What I Want Police Officers to Know About People Who've Experienced Trauma


In my experience, members of the police force I’ve come across have been helpful and understanding. However, it is unreasonable to expect people without mental health training to be able to assist and avoid confrontation when someone is having a mental health crisis. Therefore, I thought it may be helpful for people with mental health problems to explain to police officers how their mental health issues might affect interactions with the police.

If you think something or someone is going to cause you harm, it makes sense to immediately be on the defensive and lash out. This’s what it can be like for a person who struggles with psychosis, who may be hearing voices telling them that you are a threat. Therefore, if they lash out at you it is not meant personally or aggressively, they genuinely believe they are at risk of harm. Also people with psychosis may be distracted by the voices they’re hearing in their head, so it helps if you speak slowly and calmly and are willing to calmly repeat yourself. That is very helpful.

I have borderline personality disorder (BPD), and it’s very closely related to post-traumatic stress disorder (PTSD). Some of you may be aware that PTSD is associated with trauma experienced in combat,  but it has also been found in cases of systematic childhood sexual or physical abuse. In both cases there is significant evidence of brain damage in the hippocampus (a part of the brain) which affects a person’s ability to remember and process information. This means that although a person with PTSD and or BPD can physically hear you, they might have a harder time processing what you’ve said.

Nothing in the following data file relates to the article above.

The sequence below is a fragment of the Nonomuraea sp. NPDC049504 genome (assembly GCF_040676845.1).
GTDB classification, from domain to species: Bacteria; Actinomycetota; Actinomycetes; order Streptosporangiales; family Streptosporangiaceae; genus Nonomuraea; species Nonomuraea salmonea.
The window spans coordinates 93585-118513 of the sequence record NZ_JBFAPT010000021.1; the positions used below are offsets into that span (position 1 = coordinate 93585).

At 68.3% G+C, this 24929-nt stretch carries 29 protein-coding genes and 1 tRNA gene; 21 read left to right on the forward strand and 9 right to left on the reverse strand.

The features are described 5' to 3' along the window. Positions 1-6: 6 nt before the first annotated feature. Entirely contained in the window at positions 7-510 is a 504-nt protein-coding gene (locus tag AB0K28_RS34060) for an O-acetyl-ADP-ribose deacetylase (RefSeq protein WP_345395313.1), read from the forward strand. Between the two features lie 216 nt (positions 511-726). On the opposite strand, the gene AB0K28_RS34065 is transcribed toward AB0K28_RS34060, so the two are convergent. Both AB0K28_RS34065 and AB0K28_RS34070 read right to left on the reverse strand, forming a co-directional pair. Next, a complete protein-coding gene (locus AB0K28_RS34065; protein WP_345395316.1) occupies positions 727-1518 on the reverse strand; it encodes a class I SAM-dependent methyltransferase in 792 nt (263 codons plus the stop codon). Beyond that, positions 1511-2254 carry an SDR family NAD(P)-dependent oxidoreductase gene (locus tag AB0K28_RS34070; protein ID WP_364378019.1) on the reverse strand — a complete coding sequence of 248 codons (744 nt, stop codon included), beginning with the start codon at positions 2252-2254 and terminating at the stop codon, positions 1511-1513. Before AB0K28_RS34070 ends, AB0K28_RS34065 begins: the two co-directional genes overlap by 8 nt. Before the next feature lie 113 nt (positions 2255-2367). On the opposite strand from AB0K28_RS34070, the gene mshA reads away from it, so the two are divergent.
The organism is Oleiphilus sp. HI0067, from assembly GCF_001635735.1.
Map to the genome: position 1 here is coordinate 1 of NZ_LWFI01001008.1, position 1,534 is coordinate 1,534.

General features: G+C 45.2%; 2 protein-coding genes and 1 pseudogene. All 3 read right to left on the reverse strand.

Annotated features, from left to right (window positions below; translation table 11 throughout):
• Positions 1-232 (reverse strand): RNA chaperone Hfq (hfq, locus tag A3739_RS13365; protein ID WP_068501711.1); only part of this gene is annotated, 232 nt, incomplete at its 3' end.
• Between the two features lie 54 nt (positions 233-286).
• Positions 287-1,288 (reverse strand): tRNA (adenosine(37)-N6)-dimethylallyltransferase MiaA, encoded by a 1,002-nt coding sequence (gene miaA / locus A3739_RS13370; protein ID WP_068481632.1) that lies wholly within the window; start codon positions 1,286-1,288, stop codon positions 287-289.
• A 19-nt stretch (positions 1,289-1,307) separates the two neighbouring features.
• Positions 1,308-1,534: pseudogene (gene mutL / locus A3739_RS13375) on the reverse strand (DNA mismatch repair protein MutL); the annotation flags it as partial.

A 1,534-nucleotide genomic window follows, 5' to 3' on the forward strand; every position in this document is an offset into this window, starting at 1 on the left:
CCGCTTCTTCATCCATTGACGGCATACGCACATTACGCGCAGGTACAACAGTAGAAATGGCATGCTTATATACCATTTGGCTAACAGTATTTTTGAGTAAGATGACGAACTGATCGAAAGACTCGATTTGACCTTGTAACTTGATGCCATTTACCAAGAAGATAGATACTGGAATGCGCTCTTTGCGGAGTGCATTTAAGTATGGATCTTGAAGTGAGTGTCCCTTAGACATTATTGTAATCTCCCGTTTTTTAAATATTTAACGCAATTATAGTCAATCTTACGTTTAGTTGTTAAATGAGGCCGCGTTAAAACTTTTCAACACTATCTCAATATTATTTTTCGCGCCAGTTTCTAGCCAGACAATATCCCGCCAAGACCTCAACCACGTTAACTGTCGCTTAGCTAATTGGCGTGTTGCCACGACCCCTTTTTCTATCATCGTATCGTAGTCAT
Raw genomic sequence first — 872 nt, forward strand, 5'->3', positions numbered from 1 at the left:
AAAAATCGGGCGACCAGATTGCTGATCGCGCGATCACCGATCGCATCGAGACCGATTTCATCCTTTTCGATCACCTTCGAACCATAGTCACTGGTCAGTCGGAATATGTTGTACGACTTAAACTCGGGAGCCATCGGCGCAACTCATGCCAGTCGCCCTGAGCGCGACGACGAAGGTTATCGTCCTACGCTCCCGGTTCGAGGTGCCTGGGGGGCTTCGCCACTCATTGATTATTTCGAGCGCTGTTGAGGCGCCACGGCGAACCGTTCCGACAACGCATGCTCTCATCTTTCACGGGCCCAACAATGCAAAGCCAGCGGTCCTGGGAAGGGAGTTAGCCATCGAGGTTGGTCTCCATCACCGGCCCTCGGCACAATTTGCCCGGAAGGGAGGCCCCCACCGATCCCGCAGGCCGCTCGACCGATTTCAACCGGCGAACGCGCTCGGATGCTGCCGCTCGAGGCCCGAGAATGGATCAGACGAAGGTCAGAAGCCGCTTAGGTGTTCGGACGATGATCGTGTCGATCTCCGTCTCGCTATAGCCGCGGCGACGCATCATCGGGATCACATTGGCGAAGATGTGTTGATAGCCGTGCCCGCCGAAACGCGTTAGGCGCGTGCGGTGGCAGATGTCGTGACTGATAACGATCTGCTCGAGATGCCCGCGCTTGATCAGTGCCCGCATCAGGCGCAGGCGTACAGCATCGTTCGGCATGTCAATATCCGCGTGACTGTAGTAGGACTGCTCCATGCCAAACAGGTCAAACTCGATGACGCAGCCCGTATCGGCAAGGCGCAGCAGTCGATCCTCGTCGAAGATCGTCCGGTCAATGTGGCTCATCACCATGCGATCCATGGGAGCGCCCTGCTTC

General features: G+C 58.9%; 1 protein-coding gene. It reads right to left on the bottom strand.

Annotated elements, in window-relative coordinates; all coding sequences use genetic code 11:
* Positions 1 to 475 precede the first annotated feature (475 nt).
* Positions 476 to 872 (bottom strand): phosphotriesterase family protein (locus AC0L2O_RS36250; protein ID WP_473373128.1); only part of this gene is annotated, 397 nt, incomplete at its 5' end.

Another area of the brain called the amygdala often shows changes. The amygdala processes emotions and if this is damaged, then people have trouble managing and controlling their emotional responses, which are often more intense because the part of the brain that would normally control said emotions has changed.

Another common aspect of PTSD and BPD is hypervigilance. This means that, even years after the actually trauma took place, they often respond physically and mentally to what they perceive as a potential threat. For example; a reassuring pat on the shoulder can seem, to a former sexual abuse victim, to be a threat, leading to behavior which could be seen as aggressive, as they genuinely believe they must protect themselves.

It is also normal for victims of abuse to try and appease anyone they view as a potential abuser, so they may appear to be laughing and joking because as a child that could sometimes delay their abuse even for a little while. Therefore people will return to their childhood coping mechanisms, appearing relaxed when in reality they are very frightened. People who experience this may also seemed when they’re actually disassociating (shutting off reality) due to trauma, so their true emotional fear and distress are disguised, protecting them from further potential trauma. In reality, they might be more scared of you than you could ever imagine.

We trust you to help us remain safe and protected when our mental health issues mean we are unable to do it for ourselves. Please do not betray that trust.

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Thinkstock photo via aijohn784


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